Emerging Market Equities: Three Questions on What's Changed Since the March Madness
In May, you noted that emerging markets (EM) were facing a mix of bright spots and risks. How has that mix played out?
EM equities pulled off their strongest quarter of the past 11 years, rallying 18.1% for the quarter and 31.2% since their March 23 low (though they are still down about 10% for the year).1 As we suspected, the Federal Reserve’s zero interest rate policy and “whatever it takes” approach to restore market calm proved to be bright spots for EM. The Fed’s aggressive action unleashed animal spirits and dollar liquidity globally, which helped emerging market equities, currencies and debt. Emerging economies also dodged anticipated worst-case outcomes such as sovereign debt defaults and currency crises, fueling the rally in EM assets. The rally in EM assets was especially impressive given the significant negative news flow during the quarter. Global COVID-19 cases surged past the 10 million mark, with Brazil, Russia and India ranking in the top five in number of cases, and Brazil ranking second in the total number of deaths after the United States. Additionally, several countries saw their credit ratings downgraded.
Lower oil prices, another factor we highlighted in May, were also a silver lining for many emerging economies. While the pandemic has caused significant demand destruction in EM countries, lower imports and oil prices have helped improve the external balances of many EM economies. Lower demand has also kept inflation—a perennial EM concern—at bay, giving policymakers more room to maneuver.
What factors could help or hurt EM equities from here?
We are optimistic that additional stimulus measures from the US and European Union may be forthcoming. This could include yield curve control, fiscal spending, negative interest rates or more quantitative easing. Such measures could potentially weaken the dollar and support EM equities. Economic data coming out of the US and other developed economies has been surprisingly positive, which should continue to aid growth in EM economies. China’s economy has been staging a strong recovery driven by growth in industrial production, fixed asset investment in property and infrastructure, and consumption of goods (now back to pre-crisis trend growth). China’s export and property sectors have been much more resilient than expected, which we see continuing. We also expect China’s monetary easing to continue to support sectors that have not participated in the recovery, to counter deflationary pressures, and to catch up with global central banks, especially the Fed. Capital reforms in China have been accelerating since the beginning of the year, which should benefit domestic Chinese capital markets longer term.
On the other hand, COVID-19 cases are still rising globally, (especially in large economies including the US, India and Brazil) and a successful vaccine is uncertain despite encouraging developments. US-China tensions seem to have reached a crescendo, jeopardizing the Phase 1 trade deal and further trade negotiations. Several emerging markets face slowing growth, high fiscal debt burdens and limited buffers to withstand domestic and exogenous shocks. Public sector debt could continue to increase in some EM countries as public spending is used to fight rising unemployment. This could hurt EM currencies and fuel inflation.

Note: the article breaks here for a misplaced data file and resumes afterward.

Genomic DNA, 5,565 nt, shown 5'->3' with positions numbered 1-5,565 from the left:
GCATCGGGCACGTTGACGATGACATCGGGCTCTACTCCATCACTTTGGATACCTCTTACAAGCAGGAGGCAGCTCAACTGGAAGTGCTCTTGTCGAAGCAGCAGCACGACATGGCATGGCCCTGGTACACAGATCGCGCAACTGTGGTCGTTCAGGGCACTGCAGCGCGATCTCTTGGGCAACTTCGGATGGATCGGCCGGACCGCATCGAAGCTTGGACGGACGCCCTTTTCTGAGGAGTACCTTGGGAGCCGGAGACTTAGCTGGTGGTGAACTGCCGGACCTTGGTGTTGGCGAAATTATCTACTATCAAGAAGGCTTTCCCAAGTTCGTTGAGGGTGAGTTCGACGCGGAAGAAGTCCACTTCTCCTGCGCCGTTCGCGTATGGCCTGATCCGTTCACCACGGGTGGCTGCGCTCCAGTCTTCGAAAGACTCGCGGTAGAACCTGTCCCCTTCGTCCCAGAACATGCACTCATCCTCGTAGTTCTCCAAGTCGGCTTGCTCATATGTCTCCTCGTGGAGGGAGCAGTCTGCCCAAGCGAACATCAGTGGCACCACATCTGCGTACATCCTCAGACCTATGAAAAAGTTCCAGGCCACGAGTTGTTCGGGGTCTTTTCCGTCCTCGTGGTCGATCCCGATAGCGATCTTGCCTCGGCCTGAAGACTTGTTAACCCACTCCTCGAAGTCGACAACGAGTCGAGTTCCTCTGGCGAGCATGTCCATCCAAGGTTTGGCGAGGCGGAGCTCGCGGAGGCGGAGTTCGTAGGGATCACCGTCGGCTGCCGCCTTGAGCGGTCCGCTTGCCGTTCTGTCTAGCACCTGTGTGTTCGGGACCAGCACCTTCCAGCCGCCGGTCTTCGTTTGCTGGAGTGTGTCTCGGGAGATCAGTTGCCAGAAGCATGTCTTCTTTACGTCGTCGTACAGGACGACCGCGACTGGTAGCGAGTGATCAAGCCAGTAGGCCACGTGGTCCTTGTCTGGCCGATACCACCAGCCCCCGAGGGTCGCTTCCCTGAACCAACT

What’s your investment approach in this uncertain environment?
Regardless of market conditions, our investment style is a long-term, concentrated, high-conviction, low-turnover, benchmark-agnostic approach backed by deep private-equity type research and diligence. We believe that in the short to medium term, EM equities can be driven by macro factors that do not discriminate between the “micro.” In macro melt-ups, the rising tide can lift all boats, and low-quality stocks can rally hard. In macro meltdowns, high-quality stocks can sell off, and babies can get thrown out with the bathwater. In our view, many global investors are “tourists” in EM and are there only for the beta; we believe this creates opportunities for us to generate alpha.
Given our beliefs, we consider the second quarter a rare investment opportunity. We increased our positions in high-quality Indian financials, many of which were trading at valuations last seen during the global financial crisis. We increased our position in a leading Latin American online travel company, which was trading near the cash level on its balance sheet. We also increased our positions in some transitioning-quality stocks, including a Chinese security solutions provider, a Brazilian enterprise resource planning software company, a Brazilian transportation operator, and a high-quality South African bank.
This blog post is provided for informational purposes only and should not be construed as investment advice. Any opinions or forecasts contained herein reflect the subjective judgments and assumptions of the authors only and do not necessarily reflect the views of Loomis, Sayles & Company, L.P. This information is subject to change at any time without notice.
This is not an offer of, or a solicitation of an offer for, any investment strategy or product. Any investment that has the possibility for profits also has the possibility of losses.
Performance data shown represents past performance and is no guarantee of, and not necessarily indicative of, future results.
1 Source: Bloomberg; performance for MSCI Emerging Markets Index as of 6/30/2020.